I was outlining some ideas for an article I want to write concerning online privacy and connections to the recent Facebook fiasco. Part of the outline had me talking about the “middleman” layer that many big services like Facebook and Google created through their free offerings like ads, webfonts, comments, and social sharing options. I started mentioning this in a post from last year. I won’t go into that detail here (yet), but something that really struck home for me was the use of Google Analytics.
I got the bug recently to finally do something that’s been annoying me for some time: set up a dark theme for this website that is user selectable and that will persist.
Normally I prefer the white background (default) that I originally designed but I understand that some prefer a dark background. When it’s in the evening and I want to write/edit a new post (like I’m doing right now) so do I.
This post is a little more esoteric, but in the spirit of helping others from the future we’re gonna dive into this.
I'll stop posting relevant xkcd comics when Randall stops making relevant xkcd comics... I picked up an Amazon Kindle Paperwhite over a year ago, and I have been tearing through books at an alarming rate. In the course of finding more books to read I did what I’ve always done for as long as I can remember: visit my local library.
If you can keep your head when all about you
Are losing theirs and blaming it on you,
If you can trust yourself when all men doubt you,
But make allowance for their doubting too;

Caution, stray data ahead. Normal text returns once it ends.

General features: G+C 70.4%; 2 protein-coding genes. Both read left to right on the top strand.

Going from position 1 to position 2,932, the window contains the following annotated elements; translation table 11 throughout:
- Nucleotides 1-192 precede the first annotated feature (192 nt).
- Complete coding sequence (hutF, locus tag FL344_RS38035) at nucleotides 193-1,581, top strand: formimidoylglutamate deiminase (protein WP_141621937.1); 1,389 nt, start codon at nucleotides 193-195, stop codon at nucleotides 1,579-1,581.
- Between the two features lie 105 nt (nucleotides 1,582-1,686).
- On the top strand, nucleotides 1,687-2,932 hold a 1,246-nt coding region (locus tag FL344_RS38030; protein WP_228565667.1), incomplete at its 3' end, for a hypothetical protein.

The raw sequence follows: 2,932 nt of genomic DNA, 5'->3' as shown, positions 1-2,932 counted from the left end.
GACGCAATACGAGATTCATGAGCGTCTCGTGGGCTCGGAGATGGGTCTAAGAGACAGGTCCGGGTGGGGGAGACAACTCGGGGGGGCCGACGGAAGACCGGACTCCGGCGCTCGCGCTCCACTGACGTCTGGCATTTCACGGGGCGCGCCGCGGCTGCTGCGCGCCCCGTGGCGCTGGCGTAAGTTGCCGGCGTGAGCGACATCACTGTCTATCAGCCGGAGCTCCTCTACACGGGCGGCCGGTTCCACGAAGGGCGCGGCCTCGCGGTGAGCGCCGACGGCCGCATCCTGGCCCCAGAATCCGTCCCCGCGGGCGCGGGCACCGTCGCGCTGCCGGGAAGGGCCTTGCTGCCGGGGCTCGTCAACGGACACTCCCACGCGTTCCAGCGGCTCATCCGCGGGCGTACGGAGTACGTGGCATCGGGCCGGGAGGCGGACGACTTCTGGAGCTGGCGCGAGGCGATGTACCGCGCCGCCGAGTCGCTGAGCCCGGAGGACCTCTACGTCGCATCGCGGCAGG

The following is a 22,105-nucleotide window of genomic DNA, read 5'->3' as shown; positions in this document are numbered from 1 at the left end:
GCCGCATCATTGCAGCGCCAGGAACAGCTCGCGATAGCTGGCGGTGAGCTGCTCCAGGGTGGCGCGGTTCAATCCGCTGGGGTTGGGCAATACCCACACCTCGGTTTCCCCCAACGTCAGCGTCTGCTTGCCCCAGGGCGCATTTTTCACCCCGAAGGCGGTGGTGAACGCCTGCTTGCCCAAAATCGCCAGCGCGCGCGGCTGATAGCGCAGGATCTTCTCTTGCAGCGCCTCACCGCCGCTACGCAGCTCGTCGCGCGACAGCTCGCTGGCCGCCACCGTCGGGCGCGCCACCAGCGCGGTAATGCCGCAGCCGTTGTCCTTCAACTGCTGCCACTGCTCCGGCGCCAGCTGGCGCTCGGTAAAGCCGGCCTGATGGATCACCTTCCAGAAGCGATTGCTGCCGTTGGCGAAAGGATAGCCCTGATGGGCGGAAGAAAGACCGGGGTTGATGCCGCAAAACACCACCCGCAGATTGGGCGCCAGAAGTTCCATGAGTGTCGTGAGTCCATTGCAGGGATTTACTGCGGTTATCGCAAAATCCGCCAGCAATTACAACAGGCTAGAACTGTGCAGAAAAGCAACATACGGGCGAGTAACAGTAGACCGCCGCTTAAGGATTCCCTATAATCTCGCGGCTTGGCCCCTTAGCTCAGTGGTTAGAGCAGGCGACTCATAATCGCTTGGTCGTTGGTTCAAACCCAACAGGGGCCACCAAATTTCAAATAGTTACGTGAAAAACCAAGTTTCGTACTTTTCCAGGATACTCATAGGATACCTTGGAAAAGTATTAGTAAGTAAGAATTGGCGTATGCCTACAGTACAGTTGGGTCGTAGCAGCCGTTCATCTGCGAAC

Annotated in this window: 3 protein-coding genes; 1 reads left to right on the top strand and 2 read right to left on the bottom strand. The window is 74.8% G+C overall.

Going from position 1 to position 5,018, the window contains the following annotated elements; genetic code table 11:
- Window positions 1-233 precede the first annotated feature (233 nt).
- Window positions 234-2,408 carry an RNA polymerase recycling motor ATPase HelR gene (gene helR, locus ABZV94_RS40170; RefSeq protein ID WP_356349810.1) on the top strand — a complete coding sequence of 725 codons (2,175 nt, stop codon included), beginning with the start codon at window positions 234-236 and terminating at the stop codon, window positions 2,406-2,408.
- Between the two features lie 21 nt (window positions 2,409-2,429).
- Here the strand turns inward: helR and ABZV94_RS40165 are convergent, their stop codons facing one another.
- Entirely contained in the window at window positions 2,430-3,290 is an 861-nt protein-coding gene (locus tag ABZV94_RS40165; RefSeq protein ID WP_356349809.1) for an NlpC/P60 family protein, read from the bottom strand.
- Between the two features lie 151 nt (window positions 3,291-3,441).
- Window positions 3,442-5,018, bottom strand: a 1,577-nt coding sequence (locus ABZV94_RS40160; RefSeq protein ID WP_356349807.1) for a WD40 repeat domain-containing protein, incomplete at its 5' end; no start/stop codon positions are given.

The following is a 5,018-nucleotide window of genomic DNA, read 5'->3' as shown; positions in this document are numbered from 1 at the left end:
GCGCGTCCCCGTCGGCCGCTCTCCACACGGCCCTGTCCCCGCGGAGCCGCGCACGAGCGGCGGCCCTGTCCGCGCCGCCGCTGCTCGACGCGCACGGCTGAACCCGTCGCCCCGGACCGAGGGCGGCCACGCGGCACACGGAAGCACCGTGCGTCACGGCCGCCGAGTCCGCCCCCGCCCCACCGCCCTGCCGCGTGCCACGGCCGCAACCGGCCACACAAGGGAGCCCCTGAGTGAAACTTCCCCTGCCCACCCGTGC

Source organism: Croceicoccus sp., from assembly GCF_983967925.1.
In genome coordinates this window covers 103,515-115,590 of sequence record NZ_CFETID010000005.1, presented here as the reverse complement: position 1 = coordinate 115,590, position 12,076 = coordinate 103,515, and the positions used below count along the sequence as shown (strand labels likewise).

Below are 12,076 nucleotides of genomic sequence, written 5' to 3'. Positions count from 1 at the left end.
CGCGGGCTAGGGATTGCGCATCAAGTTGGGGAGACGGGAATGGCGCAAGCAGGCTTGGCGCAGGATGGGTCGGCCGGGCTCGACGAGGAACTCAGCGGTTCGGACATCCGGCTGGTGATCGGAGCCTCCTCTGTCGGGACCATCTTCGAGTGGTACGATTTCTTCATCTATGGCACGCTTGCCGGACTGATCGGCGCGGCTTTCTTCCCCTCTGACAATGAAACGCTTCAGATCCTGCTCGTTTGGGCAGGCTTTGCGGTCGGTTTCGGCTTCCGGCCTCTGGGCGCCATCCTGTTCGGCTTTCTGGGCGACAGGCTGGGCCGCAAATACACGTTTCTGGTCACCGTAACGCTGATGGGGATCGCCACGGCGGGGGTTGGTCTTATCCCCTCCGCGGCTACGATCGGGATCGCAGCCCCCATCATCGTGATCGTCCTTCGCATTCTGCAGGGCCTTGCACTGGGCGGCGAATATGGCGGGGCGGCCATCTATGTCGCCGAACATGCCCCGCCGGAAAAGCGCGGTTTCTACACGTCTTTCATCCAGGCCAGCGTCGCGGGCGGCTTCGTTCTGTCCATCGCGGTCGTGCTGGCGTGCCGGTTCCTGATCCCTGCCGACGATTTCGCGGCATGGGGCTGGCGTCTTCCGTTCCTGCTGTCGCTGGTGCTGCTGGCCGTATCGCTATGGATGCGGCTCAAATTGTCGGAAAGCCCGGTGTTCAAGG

If you can wait and not be tired by waiting,
Or being lied about, don’t deal in lies,
Or being hated, don’t give way to hating,
And yet don’t look too good, nor talk too wise:
The virtue of being forgetful I suck at passwords. To be fair, so does everyone else. Everyone else being bad at passwords doesn’t help me, though. It only increases my awareness every time I hear about the latest data-breach, password leak, or programming error.
The thing is, I know what I should be doing, but the one-two punch of laziness and procrastination constantly seem to beat me into submission.
I finally got around to setting up my own Nextcloud!
I’ve been a file-syncing service user for a long time. There’s just so much convenience in services like Dropbox and Google Drive. File syncing and access across all of my computers and devices is awesome. The ability to automatically backup all of my phone photos to the account is also awesome.
However… Only having 7GB of available space is not awesome.
Writing is hard. Just look at the post dates for my own blog posts to see what I mean. It takes discipline and hard work to put together any sort of non-trivial writing. If the topic is about a community as diverse and loosely collected as Free Software projects then the effort is exponential. Most Free Software projects don’t have a media/public relations person to interact with.
Today I wanted to talk briefly about both a writer and a PR person: Alexandre Prokoudine and what he’s doing over at Libre Graphics World.
Way back in May of 2017 I made my first commit to start a new project for some friends of mine.
Seven months later and we were finally able to publicly push the results: a new website for the awesome folks at darktable!
(I already published a post about this on the darktable blog.)
So, I’m on Mastodon.
Well, I’ve been on Mastodon for a while now, but thought I’d talk about it briefly here.
On most modern social networks, you are the product.
Your habits, friends, and interests are all consolidated, packaged, and sold to anyone willing to pay a few bucks to rent your attention (whether you like it or not).
If not you directly, then your habits, likes, dislikes, age, gender, sexual orientation, and the same information for all of the people you may know (including ones you may never had connected on that network).
It’s ridiculous what information you’re giving away for advertisers and marketers to exploit.
I updated some old GPG keys last year after using the same 1024-bit RSA key from 2004.
(Honestly, I was just impressed that I managed to dig up the private key in order to revoke it.)
I had set the new subkeys to expire every year, and while renewing them I took another look around to see if GPG/encryption had gotten any easier.